What happened to autumn?

Last week we were enjoying the season of mists and mellow fruitfulness, this week it’s winter.

It was only three degrees at 7.30 last night and the clear sky promised frost.

Cloud and a breeze early this morning saved us from that but it’s still very chilly.



It’s a little difficult to comprehend cold when it’s at least 30 degrees outside, but in sympathy with those of you at home, this Friday’s poem is Robert Burns’ dirge on Winter.


The wintry west extends his blast,
  And hail and rain does blaw;
Or the stormy north sends driving forth
  The blinding sleet and snaw:
While, tumbling brown, the burn comes down,
  And roars frae bank to brae;
And bird and beast in covert rest,
  And pass the heartless day.

“The sweeping blast, the sky o’ercast,”
  The joyless winter day
Let others fear, to me more dear
  Than all the pride of May:
The tempest’s howl, it soothes my soul,
  My griefs it seems to join;
The leafless trees my fancy please,
  Their fate resembles mine!

Thou Power Supreme, whose mighty scheme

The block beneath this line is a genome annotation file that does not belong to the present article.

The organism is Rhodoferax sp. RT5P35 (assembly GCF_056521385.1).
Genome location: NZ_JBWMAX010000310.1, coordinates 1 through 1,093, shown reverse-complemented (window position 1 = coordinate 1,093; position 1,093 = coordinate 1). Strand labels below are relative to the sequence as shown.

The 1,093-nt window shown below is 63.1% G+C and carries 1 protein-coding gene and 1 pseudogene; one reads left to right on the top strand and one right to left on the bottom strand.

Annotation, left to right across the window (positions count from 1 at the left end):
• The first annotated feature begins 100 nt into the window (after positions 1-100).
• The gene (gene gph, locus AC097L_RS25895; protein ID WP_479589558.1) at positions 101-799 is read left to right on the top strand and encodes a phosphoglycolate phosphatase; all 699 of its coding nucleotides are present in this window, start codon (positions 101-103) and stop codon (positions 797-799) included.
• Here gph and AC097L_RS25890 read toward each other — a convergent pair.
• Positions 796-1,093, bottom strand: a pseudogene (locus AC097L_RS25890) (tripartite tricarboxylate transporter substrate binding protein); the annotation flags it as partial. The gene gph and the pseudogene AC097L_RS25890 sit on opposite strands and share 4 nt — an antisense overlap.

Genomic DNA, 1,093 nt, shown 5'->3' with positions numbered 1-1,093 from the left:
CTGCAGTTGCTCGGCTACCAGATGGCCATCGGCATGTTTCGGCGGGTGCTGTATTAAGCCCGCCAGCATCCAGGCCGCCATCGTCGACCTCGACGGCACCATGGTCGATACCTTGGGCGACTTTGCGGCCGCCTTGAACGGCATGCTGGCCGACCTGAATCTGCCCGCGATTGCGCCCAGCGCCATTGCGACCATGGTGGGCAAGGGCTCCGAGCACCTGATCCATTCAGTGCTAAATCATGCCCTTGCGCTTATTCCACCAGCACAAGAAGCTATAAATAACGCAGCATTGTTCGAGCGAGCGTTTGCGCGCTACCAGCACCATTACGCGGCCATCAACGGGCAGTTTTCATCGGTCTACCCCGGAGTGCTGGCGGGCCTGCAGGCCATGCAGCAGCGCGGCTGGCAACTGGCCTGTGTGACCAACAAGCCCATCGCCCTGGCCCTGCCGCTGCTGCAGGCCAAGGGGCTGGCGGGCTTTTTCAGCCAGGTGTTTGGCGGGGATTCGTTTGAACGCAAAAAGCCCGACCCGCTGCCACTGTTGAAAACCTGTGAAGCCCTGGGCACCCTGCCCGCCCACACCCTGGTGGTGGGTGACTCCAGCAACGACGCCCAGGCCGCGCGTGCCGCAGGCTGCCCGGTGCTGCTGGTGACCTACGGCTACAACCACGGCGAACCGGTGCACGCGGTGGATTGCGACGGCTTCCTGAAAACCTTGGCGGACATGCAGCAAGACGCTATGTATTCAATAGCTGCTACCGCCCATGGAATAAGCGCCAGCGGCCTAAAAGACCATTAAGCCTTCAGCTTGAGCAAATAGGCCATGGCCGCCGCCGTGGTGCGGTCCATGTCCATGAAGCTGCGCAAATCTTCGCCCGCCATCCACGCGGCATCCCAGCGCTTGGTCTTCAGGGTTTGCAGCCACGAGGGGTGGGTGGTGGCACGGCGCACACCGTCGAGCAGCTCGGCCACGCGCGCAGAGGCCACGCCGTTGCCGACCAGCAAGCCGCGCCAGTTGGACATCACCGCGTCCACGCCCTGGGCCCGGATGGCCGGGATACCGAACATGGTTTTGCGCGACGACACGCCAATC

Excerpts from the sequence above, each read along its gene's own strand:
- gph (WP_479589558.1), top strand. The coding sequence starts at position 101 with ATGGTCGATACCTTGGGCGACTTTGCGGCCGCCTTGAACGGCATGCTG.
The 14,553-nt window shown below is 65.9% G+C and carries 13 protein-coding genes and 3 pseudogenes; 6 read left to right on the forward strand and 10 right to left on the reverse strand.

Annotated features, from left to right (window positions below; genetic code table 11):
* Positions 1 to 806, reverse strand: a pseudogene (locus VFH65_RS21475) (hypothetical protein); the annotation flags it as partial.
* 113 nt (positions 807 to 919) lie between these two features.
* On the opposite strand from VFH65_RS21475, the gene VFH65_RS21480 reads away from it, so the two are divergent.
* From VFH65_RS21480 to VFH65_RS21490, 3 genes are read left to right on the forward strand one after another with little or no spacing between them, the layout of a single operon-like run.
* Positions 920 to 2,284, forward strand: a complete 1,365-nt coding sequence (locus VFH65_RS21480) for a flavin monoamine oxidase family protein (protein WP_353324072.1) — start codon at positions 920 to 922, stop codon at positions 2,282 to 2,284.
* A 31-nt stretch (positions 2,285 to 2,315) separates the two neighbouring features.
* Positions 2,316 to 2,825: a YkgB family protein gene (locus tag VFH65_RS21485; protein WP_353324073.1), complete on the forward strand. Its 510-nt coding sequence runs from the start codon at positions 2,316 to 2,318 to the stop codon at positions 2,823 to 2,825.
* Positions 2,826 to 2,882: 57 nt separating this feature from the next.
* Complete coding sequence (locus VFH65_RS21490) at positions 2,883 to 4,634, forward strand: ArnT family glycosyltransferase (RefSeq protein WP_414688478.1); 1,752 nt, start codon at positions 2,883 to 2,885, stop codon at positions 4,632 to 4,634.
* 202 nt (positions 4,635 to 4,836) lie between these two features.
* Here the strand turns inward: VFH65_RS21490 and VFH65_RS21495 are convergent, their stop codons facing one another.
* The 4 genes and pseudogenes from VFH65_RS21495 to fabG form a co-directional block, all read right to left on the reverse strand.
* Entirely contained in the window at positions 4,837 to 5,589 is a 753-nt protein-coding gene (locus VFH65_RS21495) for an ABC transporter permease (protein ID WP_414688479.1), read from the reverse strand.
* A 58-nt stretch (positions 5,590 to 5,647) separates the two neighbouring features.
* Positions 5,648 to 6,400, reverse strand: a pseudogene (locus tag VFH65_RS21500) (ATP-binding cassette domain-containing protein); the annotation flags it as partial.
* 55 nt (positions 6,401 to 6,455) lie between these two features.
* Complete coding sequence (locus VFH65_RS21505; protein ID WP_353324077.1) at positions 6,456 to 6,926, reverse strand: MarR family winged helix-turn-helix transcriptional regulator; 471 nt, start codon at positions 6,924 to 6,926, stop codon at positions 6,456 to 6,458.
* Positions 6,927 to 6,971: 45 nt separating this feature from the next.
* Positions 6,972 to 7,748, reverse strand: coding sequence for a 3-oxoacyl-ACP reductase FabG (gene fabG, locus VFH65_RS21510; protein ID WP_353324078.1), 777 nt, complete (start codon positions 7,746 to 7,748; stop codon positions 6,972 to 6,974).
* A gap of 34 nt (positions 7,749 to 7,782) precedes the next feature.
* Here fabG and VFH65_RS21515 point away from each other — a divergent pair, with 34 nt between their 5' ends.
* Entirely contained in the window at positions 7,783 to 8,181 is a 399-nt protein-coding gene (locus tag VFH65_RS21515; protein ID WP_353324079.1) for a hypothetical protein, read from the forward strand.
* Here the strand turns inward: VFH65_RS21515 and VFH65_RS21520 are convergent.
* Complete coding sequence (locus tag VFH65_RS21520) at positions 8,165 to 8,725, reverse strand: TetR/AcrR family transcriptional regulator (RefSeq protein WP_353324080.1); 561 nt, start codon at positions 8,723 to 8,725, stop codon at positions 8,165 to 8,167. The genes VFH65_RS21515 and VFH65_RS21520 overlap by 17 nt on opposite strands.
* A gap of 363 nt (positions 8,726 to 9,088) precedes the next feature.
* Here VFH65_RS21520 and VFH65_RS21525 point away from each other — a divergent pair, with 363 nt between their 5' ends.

These woes of mine fulfil,
Here firm I rest; they must be best,
  Because they are Thy will!
Then all I want—O do Thou grant
  This one request of mine!—
Since to enjoy Thou dost deny,
  Assist me to resign.

    – Robert Burns

Winter’s too long for my cone supply


One of the routes for my regular morning walk brings me home past pine trees behind our house.

Each time I pass I pick up an armful of cones and make a mental note to come back later with several bags to ensure my cone supply outlasts the need for fires. But the mental note gets lost in the rest of the day’s activities so I’ve been burning cones faster than I’ve been replenishing them.

That’s why I’ve just come in from 15 minutes in the pouring rain desperately searching for dryish cones and asking myself why I don’t learn that unless I make a conscious effort to pick up cones when the sun shines winter will always last longer than my kindling supply.

Winter’s white


It’s been a long time coming but winter is finally here – we had a cold weekend and a hard frost yesterday. Although it was sunny all day the ground was still frozen in the shady areas by late afternoon.

We woke up to a starry sky this morning and we’ve got another good frost. However, touch wood, the water is still running in the house taps and again there’s not a cloud in the sky so it looks like we’re in for another sunny day.

In Uruguay winter doesn’t officially begin until the mid-June solstice. Seasons don’t fit neatly into a calendar – we can get warm days in winter and cold days in summer, but it’s not unusual for us to get our coldest temperatures from July – and of course there is almost always a storm in time for lambing and calving in August.

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